Monday, September 19, 2011


The funny thing about rivers is that they're never ever the same; the water flows, plants flower and wither, fish get caught, get eaten, move downstream,, and little boys throw rocks and sticks in to see how large a splash they can make. In a way, those little boys are asserting their existence, saying "look I exist and this spray of water is proof that I can alter the world around me" as if the roads, the buildings, the trash and the tombstones weren't enough,

Maybe we like rivers so much because the change isn't shocking. We come back and fish in the same spot summer after summer, generation after generation. We search for the changes, and find comfort in their insignificance. Yet, when we remember our times by the river, they care categorized not by that which was the same, but by what changed. It was the simmer the big pine tree fell that I caught my fat rainbow, and it was the summer that the lupin got to be seven feet hight that my little brother fell into the river and lost his shoe.

They say the longest river is the Nile, but that the biggest is the Amazon. America's dearest river is the Mississippi, courtesy of Mark Twain. The English Channel and the Panama canal are squat rivers - not very long, but quite wide. Maybe they're square rivers. Or river pieces, like when you fly over Kansas and you can see the farming squares. Both the canal and the channel have been cultivated like a farming square.

Once, during an African safari, I sat and watched the river that ran alongside our campsite. It was a noisy river, because the water made small rapids as it ran over the carcasses of six wildebeest that drowned while crossing. As I pondered the cannibal trampling of the beasts, a hippo stuck her head up and quickly went back under. Suddenly, the river was not lazy brown water, but a special, rare opportunity. Hippos look like soft river beasts, but rumor has it they're fatal. I guess their nearest relative is the beautiful undercover CIA agents who catches the bad guys. I sat and watched and waited for the hippo to come up, wiggle her ears and sink back down to the bottom. Seeing her in split second intervals made the experience all the more romantic. Eventually, she stopped surfacing. I suppose she drowned.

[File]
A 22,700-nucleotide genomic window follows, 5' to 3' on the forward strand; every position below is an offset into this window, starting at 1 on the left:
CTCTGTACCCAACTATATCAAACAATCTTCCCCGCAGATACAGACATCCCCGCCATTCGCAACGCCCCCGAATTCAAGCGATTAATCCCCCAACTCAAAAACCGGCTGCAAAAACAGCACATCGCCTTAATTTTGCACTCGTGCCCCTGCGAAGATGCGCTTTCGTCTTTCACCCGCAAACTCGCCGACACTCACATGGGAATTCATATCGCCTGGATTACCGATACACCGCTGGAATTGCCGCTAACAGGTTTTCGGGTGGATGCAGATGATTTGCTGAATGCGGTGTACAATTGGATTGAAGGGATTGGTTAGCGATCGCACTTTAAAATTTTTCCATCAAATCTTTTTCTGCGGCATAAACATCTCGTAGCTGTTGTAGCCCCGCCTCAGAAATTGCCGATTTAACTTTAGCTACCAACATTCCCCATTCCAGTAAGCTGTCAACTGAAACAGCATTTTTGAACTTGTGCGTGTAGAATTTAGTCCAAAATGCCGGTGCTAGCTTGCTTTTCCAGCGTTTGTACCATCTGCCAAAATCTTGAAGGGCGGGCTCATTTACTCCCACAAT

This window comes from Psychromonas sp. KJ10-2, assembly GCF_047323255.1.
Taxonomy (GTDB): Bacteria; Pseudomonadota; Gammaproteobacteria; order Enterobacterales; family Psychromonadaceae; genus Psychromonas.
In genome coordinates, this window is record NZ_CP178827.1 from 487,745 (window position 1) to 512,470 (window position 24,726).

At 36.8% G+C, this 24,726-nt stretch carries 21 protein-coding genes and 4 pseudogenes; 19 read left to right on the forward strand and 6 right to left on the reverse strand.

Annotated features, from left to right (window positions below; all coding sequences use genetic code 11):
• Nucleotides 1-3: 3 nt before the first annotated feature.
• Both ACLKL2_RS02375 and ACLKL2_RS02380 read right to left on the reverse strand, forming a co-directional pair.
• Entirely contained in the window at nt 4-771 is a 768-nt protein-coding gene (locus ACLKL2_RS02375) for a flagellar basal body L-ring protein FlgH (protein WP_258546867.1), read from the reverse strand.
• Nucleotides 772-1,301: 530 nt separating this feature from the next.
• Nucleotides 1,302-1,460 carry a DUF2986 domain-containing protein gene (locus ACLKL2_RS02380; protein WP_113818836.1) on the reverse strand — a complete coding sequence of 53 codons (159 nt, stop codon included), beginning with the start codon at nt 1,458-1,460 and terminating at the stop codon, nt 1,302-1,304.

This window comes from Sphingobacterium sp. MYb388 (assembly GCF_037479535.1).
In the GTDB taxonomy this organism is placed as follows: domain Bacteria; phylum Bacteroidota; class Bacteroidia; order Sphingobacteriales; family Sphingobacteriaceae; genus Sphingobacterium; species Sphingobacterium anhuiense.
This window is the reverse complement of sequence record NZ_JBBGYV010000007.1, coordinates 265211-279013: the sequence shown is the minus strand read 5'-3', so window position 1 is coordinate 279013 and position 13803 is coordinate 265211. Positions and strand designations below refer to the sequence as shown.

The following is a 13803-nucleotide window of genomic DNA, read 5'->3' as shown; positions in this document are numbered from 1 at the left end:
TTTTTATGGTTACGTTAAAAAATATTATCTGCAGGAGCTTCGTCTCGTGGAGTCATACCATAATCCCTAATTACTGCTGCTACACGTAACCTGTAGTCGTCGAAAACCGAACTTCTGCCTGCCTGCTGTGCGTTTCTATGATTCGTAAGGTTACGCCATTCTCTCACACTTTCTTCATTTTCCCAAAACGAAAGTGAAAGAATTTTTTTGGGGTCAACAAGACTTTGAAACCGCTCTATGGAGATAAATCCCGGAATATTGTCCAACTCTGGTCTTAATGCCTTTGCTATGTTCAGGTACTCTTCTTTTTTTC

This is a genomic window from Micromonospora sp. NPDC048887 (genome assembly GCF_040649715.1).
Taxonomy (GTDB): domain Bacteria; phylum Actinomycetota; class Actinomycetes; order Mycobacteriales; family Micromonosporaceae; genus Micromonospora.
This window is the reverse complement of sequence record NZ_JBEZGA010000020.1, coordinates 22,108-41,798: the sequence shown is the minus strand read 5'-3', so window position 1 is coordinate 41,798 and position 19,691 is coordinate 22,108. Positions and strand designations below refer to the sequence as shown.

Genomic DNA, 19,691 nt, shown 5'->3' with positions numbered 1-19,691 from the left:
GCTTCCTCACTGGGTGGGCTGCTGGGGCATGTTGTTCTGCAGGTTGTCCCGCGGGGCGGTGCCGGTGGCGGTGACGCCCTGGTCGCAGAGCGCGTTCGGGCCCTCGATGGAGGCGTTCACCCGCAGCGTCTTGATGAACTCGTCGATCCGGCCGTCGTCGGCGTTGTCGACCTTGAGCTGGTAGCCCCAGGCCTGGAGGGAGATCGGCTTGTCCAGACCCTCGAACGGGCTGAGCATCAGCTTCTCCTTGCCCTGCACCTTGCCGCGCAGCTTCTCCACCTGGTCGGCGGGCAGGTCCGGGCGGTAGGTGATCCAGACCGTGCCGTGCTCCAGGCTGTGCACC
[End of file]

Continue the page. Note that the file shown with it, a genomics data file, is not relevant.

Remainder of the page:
People settle and thrive alongside rivers. It's ironic because when the rain comes, the river floods and everything is destroyed. For some reason, we're convinced we can conquer water and try to prove so by building places such as Venice and New Orleans and Holland. And we invent stories like that of the little boy who put his finger in the dyke.

I wonder if people attract themselves to rivers because they feel akin to them. A river is really a wonderful metaphor for a person. But I never liked metaphors, so I'll leave it at that.

And people don't just settle on rivers. We also build boats - all kinds of boats. If I were a river, I'd be insulted that man, in his insolence, thought that he could conquer a mightier river with a simple boat. Sure, boats work well enough for us most of the time, just to keep us on our toes, rivers make sure to turn a few boats over. Just in case we forget who is stronger.

Humans certainly are fragile creatures. There's one place that my metaphor doesn't work. When it comes down to survival, we're about as strong as an infant rabbit. We can't run fast or bite hard. We're not big enough to fight, not small enough to hide, not nimble enought to climb. All we've got is a big brain, and we don't even use all of that. Our big brain built guns and turbo engines, but where has that gotten us? You see, despite our cities, our governments, our wealth and our poverty, despite all we've created, people still drown in rivers.I don't mean to sound dower. I love a big city, wearing clothes and Starbucks as much as anyone. I just love rivers too. And when all is said and done, I admire the hudson river far more than I admire the New York City skyline. Maybe beause the river was there first and it will be there long after.

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